Midland’s four instrumental music performing groups have rich histories

Midland is often recognized for its connection to science, but the city also has a deep connection to music and an extensive community of musicians. 

How is it that in Midland we find two bands and two orchestras? The answer to that question requires following a tangled web through history and finding the threads leading from the musicians of today to the earliest years of the Village of Midland. 

In researching the history of organizations, it is easy to simply find when they were established and say, ‘That is their history.’ But this does not always represent a complete historical narrative, as history is found in the roots of the community, among the archival evidence and documentary record of the past. 

The histories of the Chemical City Band, Midland Symphony Orchestra, Midland Concert Band, and Midland Community Orchestra of today are found in the long history of musicians who created or participated in various bands and orchestras, sharing their passion for music with the community for 159 years. 

A 1966 history of the Midland Symphony Orchestra identifies the January 14, 1923 performance of a new community orchestra as the first performance of orchestral music in Midland. The new orchestra was only active for two years, and Midland did not have a more permanent organized orchestral group until 1936. The Chemical City Band, the oldest organized musical group in Midland, recounts its origin back to 1910.

While the recorded history of these groups is accurate, it is also incomplete. The history of the Chemical City Band, the Midland Symphony Orchestra, the Midland Community Orchestra, and the Midland Concert Band have roots stretching all the way back to the 1864 Village of Midland.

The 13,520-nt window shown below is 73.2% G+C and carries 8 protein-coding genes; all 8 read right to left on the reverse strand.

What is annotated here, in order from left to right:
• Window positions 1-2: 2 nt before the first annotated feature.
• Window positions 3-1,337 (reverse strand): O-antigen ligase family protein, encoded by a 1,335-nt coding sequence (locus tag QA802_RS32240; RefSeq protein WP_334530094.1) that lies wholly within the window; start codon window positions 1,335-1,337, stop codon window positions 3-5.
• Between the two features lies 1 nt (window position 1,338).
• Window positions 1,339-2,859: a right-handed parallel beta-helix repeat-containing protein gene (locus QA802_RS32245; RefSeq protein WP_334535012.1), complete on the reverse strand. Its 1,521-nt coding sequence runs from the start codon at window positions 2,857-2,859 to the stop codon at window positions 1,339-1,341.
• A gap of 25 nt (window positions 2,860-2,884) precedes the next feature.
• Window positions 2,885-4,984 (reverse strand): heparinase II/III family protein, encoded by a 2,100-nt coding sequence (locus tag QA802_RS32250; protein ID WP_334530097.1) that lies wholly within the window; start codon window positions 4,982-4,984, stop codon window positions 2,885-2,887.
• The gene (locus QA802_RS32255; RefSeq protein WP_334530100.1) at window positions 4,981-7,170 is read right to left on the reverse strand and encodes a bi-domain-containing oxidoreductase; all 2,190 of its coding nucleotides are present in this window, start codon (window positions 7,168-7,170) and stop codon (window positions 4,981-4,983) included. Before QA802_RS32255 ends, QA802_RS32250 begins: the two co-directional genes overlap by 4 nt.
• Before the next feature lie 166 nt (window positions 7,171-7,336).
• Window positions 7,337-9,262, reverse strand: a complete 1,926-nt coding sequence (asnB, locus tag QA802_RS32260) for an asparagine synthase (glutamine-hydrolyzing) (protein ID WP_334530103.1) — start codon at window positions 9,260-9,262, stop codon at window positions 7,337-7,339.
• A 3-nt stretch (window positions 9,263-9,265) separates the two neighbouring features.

In 1924, one local newspaper, the Midland Sun, shared John Johnson’s recollection that the first orchestra was formed in 1864 with four musicians: Thorn and Fill Mathewson playing violin, Thomas Turnbolt on clarinet, and John Johnson playing guitar.

The first band formed in 1868 was funded by John Larkin, and was known as “Larkin’s Band.” It included 11 musicians, with Johnson playing cornet. From this earliest account, a single thread links the musicians of the past to the present. A few of the early organized groups, including “The Midland Cornet Band,” “Midland City Band,” “Midland City Orchestra,” and “Teal’s Orchestra,” were all active between the years 1864-1900. 

The earliest “City Orchestra” is found in 1885; members of this group remain unknown. However, by 1892, we can begin to identify musicians in the community, including members of Teal’s Orchestra, led by Frank Teal, from approximately 1892-1912. In Teal’s Orchestra, we find Robert Heisman, who provides the thread we can follow from those early groups and musicians to bands and orchestras of today. 

In 1901, Henry Heisman arrived in Midland. A businessman and musician, he was affectionately known in the Midland community as “Dad.”  Heisman, a “musical genius,” directed up to three bands, including the Midland City Band, Midland Cornet Band, and Midland City Concert Band, which was established in 1907.